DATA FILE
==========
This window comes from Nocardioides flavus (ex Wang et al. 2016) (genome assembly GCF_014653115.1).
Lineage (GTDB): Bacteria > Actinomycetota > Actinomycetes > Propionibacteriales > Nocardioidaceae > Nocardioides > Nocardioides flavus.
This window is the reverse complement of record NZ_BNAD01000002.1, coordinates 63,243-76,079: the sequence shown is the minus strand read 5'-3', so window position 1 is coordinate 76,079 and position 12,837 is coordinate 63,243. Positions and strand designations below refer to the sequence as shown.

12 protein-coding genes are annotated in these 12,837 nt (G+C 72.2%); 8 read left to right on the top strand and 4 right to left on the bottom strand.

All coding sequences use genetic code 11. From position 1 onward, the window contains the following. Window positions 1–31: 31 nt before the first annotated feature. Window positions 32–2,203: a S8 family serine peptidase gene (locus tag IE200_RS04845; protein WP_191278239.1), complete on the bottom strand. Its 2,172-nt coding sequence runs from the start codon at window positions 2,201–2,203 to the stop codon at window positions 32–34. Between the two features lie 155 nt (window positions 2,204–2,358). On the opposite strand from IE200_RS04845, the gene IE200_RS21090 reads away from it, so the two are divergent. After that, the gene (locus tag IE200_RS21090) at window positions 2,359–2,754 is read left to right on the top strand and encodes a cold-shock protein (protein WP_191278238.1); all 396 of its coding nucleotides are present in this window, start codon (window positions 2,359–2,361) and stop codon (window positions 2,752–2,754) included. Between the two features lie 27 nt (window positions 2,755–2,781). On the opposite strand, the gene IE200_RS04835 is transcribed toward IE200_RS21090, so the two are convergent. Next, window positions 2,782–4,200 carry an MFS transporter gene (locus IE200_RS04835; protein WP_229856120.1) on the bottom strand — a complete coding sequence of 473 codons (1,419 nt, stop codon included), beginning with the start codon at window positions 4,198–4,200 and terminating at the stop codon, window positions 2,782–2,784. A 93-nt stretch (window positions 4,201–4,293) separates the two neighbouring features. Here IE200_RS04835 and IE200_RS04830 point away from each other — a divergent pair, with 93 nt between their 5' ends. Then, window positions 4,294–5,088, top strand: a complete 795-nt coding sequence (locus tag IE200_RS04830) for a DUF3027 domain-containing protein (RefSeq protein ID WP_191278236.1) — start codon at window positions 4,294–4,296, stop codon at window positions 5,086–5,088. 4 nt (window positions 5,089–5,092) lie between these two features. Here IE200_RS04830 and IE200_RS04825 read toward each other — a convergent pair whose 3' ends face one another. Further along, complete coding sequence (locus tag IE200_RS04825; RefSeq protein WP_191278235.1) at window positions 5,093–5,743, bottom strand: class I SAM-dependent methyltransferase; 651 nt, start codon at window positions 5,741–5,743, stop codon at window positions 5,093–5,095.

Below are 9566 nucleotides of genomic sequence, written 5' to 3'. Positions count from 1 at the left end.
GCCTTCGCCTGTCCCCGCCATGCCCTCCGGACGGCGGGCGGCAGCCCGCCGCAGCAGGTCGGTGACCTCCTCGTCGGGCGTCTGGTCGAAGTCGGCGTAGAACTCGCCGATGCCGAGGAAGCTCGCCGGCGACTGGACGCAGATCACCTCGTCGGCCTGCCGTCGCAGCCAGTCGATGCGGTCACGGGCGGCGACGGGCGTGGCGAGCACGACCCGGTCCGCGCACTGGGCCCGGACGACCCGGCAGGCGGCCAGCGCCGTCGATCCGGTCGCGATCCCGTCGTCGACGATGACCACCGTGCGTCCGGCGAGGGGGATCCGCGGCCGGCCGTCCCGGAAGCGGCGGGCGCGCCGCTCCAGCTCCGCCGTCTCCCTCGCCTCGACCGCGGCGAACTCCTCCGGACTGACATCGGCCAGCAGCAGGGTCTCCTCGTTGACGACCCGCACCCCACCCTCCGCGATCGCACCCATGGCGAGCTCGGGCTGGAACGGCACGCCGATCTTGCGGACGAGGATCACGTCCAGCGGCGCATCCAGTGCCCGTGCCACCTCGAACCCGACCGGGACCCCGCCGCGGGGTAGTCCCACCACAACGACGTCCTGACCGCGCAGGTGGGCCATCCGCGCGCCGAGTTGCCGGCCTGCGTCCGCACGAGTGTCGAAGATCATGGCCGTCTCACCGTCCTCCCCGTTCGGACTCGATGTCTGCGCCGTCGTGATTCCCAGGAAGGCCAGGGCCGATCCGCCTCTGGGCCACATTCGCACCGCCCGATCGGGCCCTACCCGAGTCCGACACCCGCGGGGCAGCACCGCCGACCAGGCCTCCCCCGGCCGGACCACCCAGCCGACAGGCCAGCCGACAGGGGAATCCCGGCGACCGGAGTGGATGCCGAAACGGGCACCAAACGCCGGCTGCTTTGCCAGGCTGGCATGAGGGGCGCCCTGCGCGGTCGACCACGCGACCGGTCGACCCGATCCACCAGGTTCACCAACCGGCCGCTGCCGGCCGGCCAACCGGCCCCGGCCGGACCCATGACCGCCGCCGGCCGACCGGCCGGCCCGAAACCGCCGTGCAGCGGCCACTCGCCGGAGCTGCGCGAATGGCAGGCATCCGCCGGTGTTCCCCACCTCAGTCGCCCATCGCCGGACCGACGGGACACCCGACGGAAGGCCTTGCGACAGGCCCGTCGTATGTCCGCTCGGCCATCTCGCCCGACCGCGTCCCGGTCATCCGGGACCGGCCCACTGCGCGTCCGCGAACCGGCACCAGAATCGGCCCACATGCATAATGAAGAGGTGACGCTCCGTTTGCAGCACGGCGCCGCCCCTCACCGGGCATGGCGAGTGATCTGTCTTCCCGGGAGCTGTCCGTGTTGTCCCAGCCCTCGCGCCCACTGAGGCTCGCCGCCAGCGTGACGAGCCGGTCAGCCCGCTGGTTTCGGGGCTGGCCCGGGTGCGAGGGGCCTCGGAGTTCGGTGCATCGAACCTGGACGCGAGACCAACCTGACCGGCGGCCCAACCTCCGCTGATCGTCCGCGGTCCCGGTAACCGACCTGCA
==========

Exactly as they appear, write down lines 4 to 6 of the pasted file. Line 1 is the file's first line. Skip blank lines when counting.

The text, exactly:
12 protein-coding genes are annotated in these 12,837 nt (G+C 72.2%); 8 read left to right on the top strand and 4 right to left on the bottom strand.

All coding sequences use genetic code 11. From position 1 onward, the window contains the following. Window positions 1–31: 31 nt before the first annotated feature. Window positions 32–2,203: a S8 family serine peptidase gene (locus tag IE200_RS04845; protein WP_191278239.1), complete on the bottom strand. Its 2,172-nt coding sequence runs from the start codon at window positions 2,201–2,203 to the stop codon at window positions 32–34. Between the two features lie 155 nt (window positions 2,204–2,358). On the opposite strand from IE200_RS04845, the gene IE200_RS21090 reads away from it, so the two are divergent. After that, the gene (locus tag IE200_RS21090) at window positions 2,359–2,754 is read left to right on the top strand and encodes a cold-shock protein (protein WP_191278238.1); all 396 of its coding nucleotides are present in this window, start codon (window positions 2,359–2,361) and stop codon (window positions 2,752–2,754) included. Between the two features lie 27 nt (window positions 2,755–2,781). On the opposite strand, the gene IE200_RS04835 is transcribed toward IE200_RS21090, so the two are convergent. Next, window positions 2,782–4,200 carry an MFS transporter gene (locus IE200_RS04835; protein WP_229856120.1) on the bottom strand — a complete coding sequence of 473 codons (1,419 nt, stop codon included), beginning with the start codon at window positions 4,198–4,200 and terminating at the stop codon, window positions 2,782–2,784. A 93-nt stretch (window positions 4,201–4,293) separates the two neighbouring features. Here IE200_RS04835 and IE200_RS04830 point away from each other — a divergent pair, with 93 nt between their 5' ends. Then, window positions 4,294–5,088, top strand: a complete 795-nt coding sequence (locus tag IE200_RS04830) for a DUF3027 domain-containing protein (RefSeq protein ID WP_191278236.1) — start codon at window positions 4,294–4,296, stop codon at window positions 5,086–5,088. 4 nt (window positions 5,089–5,092) lie between these two features. Here IE200_RS04830 and IE200_RS04825 read toward each other — a convergent pair whose 3' ends face one another. Further along, complete coding sequence (locus tag IE200_RS04825; RefSeq protein WP_191278235.1) at window positions 5,093–5,743, bottom strand: class I SAM-dependent methyltransferase; 651 nt, start codon at window positions 5,741–5,743, stop codon at window positions 5,093–5,095.

Below are 9566 nucleotides of genomic sequence, written 5' to 3'. Positions count from 1 at the left end.